Another week, another instance of a woman’s clothing being policed: this time it’s Nicola Thorp, the temp who was sent home from a corporate workplace by her employers because she wouldn’t wear heels.
The heel/flat debate is founded in a peculiar logic that doesn’t bear scrutiny. Somehow, wearing heels has long been considered the same as “smartening yourself up”; it’s traditionally expected of all women attending a posh dinner, a work do or a wedding, and many of us happily fall into line because those heels, honestly, can be gorgeous. But every flat shoe is not a Croc, and the experience of standing in agonising stilettos at a party, while another woman breezes past in elegant flats, does not feel so glamorous. Flat shoes can be minimalist and streamlined, or embellished and intricate: the only thing they’re necessarily missing is that heel, responsible for putting pressure on our knees and bruising the balls of our feet, straining our tendons and causing lower back pain.
So wearing comfortable shoes, as anyone with half a brain can grasp, is not synonymous with being scruffy – just look at the ballet flat, worn by some of the most famously stylish women of the last century. In 1956, Brigitte Bardot asked the Parisian ballet outfitters Repetto to make her some light, comfortable outdoor shoes for her role in And God Created Woman; these became the Repetto “Cendrillon” ballet pumps. Audrey Hepburn, in the same year, started wearing similar shoes designed by Salvatore Ferragamo: the “Audrey Ballet Shoe” has a negligible 1.5cm heel and a thin strap across the foot. Kate Moss is another fan, and caused a major trend for ballet flats when she started wearing them in 2003; like those before her, she showed us how light and easy a beautiful shoe could be.
It’s not that heels are no longer desirable: it’s that women are exercising their right to choose
Then there are loafers, the slightly more formal cousins of ballet shoes – a little more detailed, but equally effortless to wear. Gucci, a brand with a famous history in men’s loafers, offers women’s varieties that are backless, embroidered or printed, as alluring and irresistible as coloured sweets in a glass jar. Nicholas Kirkwood’s loafers, on the other hand, are tapered and impeccably tasteful, in tactile grained leather. How anyone could claim that these shoes are less smart or desirable than high heels is a mystery.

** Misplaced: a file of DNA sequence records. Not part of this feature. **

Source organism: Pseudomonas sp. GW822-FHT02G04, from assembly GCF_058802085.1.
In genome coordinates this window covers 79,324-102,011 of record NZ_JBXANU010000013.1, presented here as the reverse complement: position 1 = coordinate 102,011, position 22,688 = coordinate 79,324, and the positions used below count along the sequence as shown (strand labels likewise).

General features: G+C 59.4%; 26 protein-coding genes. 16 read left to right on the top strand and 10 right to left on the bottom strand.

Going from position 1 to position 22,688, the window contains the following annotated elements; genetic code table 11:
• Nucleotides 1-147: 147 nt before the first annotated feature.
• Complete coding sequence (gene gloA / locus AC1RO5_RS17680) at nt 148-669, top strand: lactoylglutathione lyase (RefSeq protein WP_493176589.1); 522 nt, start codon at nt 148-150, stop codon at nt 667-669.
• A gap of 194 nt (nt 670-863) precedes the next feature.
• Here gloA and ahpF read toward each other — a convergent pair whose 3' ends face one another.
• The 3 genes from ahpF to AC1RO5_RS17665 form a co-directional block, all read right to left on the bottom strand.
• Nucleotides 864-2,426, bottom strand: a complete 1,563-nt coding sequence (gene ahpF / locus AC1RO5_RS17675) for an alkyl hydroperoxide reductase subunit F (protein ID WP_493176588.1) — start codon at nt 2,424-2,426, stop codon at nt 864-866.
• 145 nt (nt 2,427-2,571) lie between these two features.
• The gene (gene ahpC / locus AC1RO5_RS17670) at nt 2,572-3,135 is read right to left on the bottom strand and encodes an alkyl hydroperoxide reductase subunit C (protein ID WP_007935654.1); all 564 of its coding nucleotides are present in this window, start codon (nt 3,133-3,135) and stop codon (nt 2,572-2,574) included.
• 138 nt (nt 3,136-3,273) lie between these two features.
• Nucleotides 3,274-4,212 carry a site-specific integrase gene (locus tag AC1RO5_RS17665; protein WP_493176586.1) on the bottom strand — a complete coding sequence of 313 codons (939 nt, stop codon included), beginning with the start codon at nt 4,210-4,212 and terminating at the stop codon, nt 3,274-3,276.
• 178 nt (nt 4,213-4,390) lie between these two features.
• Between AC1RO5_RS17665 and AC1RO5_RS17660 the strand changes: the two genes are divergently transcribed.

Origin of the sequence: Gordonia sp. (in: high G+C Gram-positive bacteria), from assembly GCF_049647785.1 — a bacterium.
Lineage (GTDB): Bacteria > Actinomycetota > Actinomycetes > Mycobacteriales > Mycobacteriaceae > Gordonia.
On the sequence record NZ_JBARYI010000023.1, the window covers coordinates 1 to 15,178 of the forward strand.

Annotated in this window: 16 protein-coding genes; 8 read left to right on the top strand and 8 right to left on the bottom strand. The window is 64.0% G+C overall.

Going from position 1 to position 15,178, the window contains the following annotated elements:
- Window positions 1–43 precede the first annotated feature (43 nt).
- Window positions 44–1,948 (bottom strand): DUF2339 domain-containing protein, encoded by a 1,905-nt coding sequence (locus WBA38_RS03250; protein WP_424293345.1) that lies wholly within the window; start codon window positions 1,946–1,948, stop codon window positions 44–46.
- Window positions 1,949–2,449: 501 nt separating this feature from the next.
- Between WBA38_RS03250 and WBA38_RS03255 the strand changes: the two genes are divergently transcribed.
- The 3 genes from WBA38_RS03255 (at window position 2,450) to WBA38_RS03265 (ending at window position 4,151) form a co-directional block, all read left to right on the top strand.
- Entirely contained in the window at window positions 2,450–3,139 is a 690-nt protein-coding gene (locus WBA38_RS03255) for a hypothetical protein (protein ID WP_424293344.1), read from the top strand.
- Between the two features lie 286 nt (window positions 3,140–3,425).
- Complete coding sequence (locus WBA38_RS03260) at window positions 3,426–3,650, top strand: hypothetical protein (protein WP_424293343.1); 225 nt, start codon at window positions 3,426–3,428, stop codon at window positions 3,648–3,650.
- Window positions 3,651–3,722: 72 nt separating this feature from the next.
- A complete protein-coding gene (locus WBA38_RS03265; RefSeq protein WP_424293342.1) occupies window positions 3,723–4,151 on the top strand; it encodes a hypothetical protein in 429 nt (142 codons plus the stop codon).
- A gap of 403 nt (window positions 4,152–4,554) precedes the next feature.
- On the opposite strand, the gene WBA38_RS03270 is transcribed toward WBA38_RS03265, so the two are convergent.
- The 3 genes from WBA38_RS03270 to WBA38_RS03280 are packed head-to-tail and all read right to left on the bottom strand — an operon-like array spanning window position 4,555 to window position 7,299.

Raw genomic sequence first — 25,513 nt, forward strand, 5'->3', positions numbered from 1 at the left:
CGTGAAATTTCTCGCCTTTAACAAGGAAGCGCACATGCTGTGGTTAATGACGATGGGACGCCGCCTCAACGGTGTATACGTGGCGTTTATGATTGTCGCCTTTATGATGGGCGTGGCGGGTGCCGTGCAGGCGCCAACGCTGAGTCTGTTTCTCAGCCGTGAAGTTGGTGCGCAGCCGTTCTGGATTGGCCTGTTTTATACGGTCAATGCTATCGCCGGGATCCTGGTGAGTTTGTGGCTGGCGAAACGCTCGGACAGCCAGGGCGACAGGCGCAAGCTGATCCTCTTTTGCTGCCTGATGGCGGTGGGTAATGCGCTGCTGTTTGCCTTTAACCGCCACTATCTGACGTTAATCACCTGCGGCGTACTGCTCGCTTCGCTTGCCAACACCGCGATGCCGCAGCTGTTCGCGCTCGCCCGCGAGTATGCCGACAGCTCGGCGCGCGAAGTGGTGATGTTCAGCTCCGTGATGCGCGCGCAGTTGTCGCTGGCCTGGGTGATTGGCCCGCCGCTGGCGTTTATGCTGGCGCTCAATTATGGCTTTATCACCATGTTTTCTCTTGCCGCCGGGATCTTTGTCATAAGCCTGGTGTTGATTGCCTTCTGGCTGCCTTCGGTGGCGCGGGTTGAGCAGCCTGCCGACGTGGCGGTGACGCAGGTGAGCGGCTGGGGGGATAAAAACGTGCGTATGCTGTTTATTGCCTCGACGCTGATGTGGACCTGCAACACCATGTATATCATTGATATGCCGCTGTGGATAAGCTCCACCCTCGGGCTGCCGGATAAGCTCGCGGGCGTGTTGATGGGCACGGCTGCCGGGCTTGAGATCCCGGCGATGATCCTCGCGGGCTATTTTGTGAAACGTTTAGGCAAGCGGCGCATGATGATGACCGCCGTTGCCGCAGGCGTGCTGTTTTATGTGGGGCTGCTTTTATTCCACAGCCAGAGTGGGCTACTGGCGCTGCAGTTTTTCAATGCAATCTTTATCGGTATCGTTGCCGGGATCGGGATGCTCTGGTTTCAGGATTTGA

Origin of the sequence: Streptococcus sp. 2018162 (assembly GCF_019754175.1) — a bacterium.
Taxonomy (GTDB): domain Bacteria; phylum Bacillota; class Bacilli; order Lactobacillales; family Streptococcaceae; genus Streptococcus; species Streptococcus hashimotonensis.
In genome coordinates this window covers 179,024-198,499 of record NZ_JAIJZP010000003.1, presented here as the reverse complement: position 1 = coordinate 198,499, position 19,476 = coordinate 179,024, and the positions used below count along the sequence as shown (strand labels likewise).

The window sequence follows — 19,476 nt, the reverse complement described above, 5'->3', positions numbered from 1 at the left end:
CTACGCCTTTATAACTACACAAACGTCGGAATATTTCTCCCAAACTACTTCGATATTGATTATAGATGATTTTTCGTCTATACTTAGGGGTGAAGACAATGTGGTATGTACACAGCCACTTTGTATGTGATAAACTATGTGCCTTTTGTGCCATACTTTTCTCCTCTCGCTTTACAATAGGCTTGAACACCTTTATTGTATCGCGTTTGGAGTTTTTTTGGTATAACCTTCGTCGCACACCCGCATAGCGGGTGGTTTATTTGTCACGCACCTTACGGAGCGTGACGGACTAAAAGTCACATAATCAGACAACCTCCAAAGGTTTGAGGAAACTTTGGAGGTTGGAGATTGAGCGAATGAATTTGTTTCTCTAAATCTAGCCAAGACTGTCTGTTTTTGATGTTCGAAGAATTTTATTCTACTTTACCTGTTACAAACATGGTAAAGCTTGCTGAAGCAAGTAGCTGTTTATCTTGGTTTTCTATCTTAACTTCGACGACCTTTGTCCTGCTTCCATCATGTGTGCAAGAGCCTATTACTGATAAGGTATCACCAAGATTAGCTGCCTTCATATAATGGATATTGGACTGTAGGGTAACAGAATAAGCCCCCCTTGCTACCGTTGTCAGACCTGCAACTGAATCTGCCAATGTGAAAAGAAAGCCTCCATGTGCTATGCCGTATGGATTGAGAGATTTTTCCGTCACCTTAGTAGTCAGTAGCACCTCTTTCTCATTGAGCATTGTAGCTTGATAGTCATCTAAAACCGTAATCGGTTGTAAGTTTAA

In the late 1990s and early 2000s, the “comfortable shoe” was a sneery euphemism; the fashion of the time was for ambitious, sky-high heels, and flats were a begrudged basic rather than a covetable item. But the tide has decidedly turned, and when in recent years we started paying attention to dressed-up flats again, we discovered that the options are almost endless. Scan the fashion-week front row recently and you’ll have seen pristine white sneakers, immaculate brogues and covetable mules. There are Oxford lace-ups, of which Katharine Hepburn and Diane Keaton are two notable icons; they made them look nonchalantly, boyishly sexy. And there is the espadrille, once championed by Grace Kelly – it’s a shoe that still conjures up images of drinking espresso on a cobbled street, or champagne on a yacht.
It’s not that heels are no longer desirable: it’s that women are exercising their right to choose. Last year, the Cannes Film Festival put itself on the wrong side of this debate when staff turned away a group of women from the premiere of Carol, because they weren’t wearing heels – resulting in a storm of criticism. So at this year’s festival, the no-fucks-giving Susan Sarandon posed on Wednesday in flats. They were black, they were smart, and they were pointed in more ways than one.
There is something oppressive and misogynist about the idea that a well-dressed woman must wear killer heels; Nicola Thorp wouldn’t stand for it, and neither would Sarandon. And since flat shoes are as beautiful as their towering counterparts, with as rich and stylish a heritage – they’re looking less and less like a sensible back-up, and more like the obvious choice.